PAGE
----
Managerial Compensation and the Market Reaction to Bank Loans
This article considers why a manager would choose to submit himself to the discipline of bank monitoring. This issue is analyzed within the context of a model where the manager enjoys private benefits, which can be restricted by the monitor, and is optimally compensated by shareholders. Within this setting we find that managers will submit to monitoring when they receive favorable private information. This result is consistent with event study evidence that suggests that the market has a favorable view of financing choices that increase monitoring. Copyright 2003, Oxford University Press.
To our knowledge, this item is not available for
download. To find whether it is available, there are three
1. Check below under "Related research" whether another version of this item is available online.
2. Check on the provider's web page whether it is in fact available.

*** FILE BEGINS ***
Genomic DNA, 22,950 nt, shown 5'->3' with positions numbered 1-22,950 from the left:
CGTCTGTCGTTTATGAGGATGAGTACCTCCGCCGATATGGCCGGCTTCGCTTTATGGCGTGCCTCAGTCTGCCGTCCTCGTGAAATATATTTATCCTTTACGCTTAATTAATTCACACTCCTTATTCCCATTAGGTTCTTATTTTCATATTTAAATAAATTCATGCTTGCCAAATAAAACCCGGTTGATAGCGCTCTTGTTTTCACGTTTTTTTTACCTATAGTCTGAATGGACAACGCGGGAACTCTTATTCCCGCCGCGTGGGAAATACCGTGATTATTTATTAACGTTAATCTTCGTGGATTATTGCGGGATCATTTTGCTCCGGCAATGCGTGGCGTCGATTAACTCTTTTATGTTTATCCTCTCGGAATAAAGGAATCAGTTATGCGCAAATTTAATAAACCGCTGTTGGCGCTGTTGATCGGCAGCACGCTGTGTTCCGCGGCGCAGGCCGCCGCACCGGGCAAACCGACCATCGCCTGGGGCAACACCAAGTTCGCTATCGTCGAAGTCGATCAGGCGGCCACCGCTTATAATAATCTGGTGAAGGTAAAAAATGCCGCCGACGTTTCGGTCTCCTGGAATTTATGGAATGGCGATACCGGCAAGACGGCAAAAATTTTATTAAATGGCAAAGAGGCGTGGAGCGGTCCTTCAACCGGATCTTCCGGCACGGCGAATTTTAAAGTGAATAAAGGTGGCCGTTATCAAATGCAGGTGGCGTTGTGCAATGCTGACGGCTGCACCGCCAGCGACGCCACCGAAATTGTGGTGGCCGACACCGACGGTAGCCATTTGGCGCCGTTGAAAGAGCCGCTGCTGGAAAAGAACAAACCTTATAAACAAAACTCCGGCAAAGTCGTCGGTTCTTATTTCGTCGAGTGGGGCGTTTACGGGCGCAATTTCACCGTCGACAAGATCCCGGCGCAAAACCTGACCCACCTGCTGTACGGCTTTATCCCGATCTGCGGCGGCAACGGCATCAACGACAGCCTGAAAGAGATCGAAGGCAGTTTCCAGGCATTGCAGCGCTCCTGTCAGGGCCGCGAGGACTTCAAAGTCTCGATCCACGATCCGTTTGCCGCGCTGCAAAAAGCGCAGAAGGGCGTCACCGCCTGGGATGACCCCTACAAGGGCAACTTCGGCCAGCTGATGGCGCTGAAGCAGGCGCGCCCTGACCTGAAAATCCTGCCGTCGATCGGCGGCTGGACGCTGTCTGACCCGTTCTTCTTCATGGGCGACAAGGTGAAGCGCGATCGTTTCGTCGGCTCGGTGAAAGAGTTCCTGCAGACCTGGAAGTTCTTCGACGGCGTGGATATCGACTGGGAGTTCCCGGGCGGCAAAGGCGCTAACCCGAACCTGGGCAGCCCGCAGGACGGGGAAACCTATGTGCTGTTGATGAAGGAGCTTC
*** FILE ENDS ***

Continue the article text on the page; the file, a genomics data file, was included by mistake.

3. Perform a search for a similarly titled item that would be available.
Volume (Year): 16 (2003)
Issue (Month): 1 ()
|Contact details of provider:|| Postal: |
Web page: http://www.rfs.oupjournals.org/
More information through EDIRC
|Order Information:||Web: http://www4.oup.co.uk/revfin/subinfo/|
When requesting a correction, please mention this item's handle: RePEc:oup:rfinst:v:16:y:2003:i:1:p:237-261. See general information about how to correct material in RePEc.
For technical questions regarding this item, or to correct its authors, title, abstract, bibliographic or download information, contact: (Oxford University Press)or (Christopher F. Baum)
If references are entirely missing, you can add them using this form.